Ads could flourish on Tinder: Interview with Unique Digital


By Chris Lee

Reports indicate that adverts could soon be introduced to Tinder, the popular free dating app.

Tinder’s user base is undisclosed but the company has said that it is growing fast. Greg Blatt from Tinder’s owner IAC told analysts that: “The nature of the Tinder user experience presents itself with real opportunities for native advertising that certain of our other products don’t.”

According to James Briscoe of digital media agency Unique Digital, if done properly, Tinder’s advertising revenues could begin to challenge the traditional Twitter and Facebook social media elite.

Starting fires

Tinder is less than two years old, having launched at a University of Southern California party in September 2012. The app, which is available on Apple and Android phones, uses Facebook profiles to match potential candidates who are most likely to be suited within a geographical location. Users can then anonymously like or pass on candidates provided by the app. If two users ‘like’ each other the app introduces them to converse.

The app won TechCrunch’s Crunchie Award for Best New Startup of 2013.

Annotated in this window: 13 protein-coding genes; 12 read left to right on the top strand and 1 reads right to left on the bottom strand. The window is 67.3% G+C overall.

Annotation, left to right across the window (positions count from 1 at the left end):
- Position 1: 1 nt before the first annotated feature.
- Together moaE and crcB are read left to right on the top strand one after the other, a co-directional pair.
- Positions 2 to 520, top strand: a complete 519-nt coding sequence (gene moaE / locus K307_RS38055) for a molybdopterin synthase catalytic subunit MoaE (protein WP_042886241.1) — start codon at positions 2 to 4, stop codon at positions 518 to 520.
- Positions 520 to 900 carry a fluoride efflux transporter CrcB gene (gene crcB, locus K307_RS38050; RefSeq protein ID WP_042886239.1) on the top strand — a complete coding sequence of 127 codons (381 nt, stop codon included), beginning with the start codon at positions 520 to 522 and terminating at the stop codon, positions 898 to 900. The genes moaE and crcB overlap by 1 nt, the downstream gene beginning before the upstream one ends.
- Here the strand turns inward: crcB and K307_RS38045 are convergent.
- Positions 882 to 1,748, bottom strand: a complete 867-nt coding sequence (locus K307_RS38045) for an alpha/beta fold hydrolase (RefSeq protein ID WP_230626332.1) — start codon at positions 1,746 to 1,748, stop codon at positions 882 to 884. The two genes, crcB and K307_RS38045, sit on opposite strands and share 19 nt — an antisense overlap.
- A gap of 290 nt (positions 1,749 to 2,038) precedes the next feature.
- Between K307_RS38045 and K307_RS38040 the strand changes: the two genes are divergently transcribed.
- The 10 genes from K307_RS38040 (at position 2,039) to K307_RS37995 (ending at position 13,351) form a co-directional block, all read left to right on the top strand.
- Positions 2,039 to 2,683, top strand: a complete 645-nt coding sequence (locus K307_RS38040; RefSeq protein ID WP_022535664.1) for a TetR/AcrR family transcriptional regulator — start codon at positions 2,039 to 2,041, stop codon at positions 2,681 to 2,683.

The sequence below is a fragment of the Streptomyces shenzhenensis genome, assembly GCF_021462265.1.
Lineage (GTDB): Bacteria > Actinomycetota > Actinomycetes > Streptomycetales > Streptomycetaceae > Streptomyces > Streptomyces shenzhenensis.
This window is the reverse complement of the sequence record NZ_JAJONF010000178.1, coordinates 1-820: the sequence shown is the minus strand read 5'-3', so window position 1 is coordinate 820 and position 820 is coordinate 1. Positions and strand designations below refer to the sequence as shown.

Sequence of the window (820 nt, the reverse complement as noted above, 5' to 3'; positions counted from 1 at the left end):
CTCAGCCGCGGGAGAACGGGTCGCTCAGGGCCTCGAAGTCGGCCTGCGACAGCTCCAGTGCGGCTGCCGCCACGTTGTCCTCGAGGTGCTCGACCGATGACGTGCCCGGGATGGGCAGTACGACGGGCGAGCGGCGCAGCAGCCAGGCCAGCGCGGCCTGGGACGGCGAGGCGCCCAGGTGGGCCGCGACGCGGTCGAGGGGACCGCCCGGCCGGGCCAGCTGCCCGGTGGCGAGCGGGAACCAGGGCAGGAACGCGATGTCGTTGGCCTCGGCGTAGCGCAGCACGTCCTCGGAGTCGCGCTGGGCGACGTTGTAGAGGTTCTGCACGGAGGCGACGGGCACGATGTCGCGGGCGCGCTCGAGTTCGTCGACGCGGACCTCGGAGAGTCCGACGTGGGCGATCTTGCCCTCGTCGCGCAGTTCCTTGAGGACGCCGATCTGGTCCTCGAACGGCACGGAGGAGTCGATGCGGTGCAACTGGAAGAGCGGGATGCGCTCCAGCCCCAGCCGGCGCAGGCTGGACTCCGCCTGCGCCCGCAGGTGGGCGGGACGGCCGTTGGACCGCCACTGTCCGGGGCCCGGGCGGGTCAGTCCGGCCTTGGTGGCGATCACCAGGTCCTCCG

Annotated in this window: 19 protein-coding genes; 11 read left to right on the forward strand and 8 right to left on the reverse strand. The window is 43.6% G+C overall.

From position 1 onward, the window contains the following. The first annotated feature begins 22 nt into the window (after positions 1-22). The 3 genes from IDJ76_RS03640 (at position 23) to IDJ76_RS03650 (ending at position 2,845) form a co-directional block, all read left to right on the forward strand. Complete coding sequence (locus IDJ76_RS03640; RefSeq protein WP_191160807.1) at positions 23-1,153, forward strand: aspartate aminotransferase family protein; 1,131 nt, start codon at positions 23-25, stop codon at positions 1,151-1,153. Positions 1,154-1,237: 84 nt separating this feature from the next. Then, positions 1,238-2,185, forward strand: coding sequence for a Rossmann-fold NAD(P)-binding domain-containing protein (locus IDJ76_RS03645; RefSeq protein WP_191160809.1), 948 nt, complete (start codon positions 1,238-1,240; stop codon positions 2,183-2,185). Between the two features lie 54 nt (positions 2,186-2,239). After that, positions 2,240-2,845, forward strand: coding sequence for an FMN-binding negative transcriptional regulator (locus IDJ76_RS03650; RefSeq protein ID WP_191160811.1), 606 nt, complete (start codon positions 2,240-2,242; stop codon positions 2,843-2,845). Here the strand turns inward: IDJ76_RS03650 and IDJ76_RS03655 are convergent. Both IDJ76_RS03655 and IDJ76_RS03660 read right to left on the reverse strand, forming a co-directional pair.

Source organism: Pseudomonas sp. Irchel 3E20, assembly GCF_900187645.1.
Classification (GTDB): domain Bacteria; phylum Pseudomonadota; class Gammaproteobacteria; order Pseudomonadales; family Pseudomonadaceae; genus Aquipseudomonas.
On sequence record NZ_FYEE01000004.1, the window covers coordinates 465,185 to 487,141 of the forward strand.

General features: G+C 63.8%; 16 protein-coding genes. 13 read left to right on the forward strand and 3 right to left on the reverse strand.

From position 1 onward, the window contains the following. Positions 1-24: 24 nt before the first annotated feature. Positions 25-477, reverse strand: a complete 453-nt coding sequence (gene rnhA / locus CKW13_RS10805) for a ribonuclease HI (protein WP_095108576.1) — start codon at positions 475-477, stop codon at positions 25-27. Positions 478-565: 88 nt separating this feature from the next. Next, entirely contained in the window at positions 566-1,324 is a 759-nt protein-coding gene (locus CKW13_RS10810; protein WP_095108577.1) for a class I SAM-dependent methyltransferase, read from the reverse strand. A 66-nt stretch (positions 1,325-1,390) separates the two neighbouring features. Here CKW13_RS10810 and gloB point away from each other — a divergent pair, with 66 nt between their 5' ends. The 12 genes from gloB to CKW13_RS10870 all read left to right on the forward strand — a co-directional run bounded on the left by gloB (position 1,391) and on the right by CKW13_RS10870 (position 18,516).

The opportunity for advertisers

For Unique Digital’s Briscoe, the launch of ads on Tinder cannot come soon enough.

“It’s great to see that Tinder is finally getting serious about monetising its users. As with many other social networks it has a very attractive audience to advertisers with a large and young base,” he told NMK. “Data-wise, they have enough richness to make ensure strong targeting and highly relevance advertising placements.”

Briscoe said that Tinder has an added revenue opportunity with a subscription service, enabling more advanced features or perhaps to opt out of advertising as users can with Spotify, for example.

“The major challenge is a question of scale and format; the use of ‘fake’ advertising profiles has only a certain life span before the users becomes frustrated. But again similarly to Spotify, they could well appear sporadically in the gap before the next profile appears,” Briscoe concluded. “If Tinder can get this right, it opens up a massive revenue opportunity that could even start to challenge the likes of Twitter and Facebook, if not then many advertisers may just swipe left.”

Look out for Twine

As a kind of antidote to the potential looks-based element of using Tinder, Twine Canvas presents images of another user’s similar interests and an image of that user only appears after their profile has been ‘liked’ by a prospect.

Whether or not Twine catches fire quite like Tinder has remains to be seen. What is clear is that the dating app space is really opening up and reached the point where ads have become viable.

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